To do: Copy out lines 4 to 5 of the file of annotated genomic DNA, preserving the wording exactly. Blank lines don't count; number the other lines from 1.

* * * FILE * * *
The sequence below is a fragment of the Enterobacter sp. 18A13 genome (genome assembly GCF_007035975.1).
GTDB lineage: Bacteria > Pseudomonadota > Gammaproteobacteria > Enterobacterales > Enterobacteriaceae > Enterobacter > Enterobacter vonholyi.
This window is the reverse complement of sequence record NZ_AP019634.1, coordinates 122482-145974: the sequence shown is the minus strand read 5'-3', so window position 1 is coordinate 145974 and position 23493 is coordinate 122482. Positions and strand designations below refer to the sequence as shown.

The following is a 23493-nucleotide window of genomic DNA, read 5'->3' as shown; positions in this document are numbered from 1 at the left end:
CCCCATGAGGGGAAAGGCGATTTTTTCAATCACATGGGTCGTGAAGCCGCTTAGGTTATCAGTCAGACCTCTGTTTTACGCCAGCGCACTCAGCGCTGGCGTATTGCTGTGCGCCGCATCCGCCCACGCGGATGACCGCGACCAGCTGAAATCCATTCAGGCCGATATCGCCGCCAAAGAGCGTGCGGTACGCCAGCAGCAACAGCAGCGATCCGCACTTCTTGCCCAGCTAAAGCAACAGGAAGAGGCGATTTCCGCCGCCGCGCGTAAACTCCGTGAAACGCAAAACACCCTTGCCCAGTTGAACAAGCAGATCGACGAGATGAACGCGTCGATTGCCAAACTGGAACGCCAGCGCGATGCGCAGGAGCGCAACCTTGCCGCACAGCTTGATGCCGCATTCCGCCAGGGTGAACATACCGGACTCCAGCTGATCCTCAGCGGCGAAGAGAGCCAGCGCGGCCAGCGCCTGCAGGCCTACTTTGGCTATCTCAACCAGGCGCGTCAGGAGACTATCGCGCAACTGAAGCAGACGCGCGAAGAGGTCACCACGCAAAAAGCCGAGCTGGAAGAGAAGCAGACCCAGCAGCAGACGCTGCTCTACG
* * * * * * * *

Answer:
The following is a 23493-nucleotide window of genomic DNA, read 5'->3' as shown; positions in this document are numbered from 1 at the left end:
CCCCATGAGGGGAAAGGCGATTTTTTCAATCACATGGGTCGTGAAGCCGCTTAGGTTATCAGTCAGACCTCTGTTTTACGCCAGCGCACTCAGCGCTGGCGTATTGCTGTGCGCCGCATCCGCCCACGCGGATGACCGCGACCAGCTGAAATCCATTCAGGCCGATATCGCCGCCAAAGAGCGTGCGGTACGCCAGCAGCAACAGCAGCGATCCGCACTTCTTGCCCAGCTAAAGCAACAGGAAGAGGCGATTTCCGCCGCCGCGCGTAAACTCCGTGAAACGCAAAACACCCTTGCCCAGTTGAACAAGCAGATCGACGAGATGAACGCGTCGATTGCCAAACTGGAACGCCAGCGCGATGCGCAGGAGCGCAACCTTGCCGCACAGCTTGATGCCGCATTCCGCCAGGGTGAACATACCGGACTCCAGCTGATCCTCAGCGGCGAAGAGAGCCAGCGCGGCCAGCGCCTGCAGGCCTACTTTGGCTATCTCAACCAGGCGCGTCAGGAGACTATCGCGCAACTGAAGCAGACGCGCGAAGAGGTCACCACGCAAAAAGCCGAGCTGGAAGAGAAGCAGACCCAGCAGCAGACGCTGCTCTACG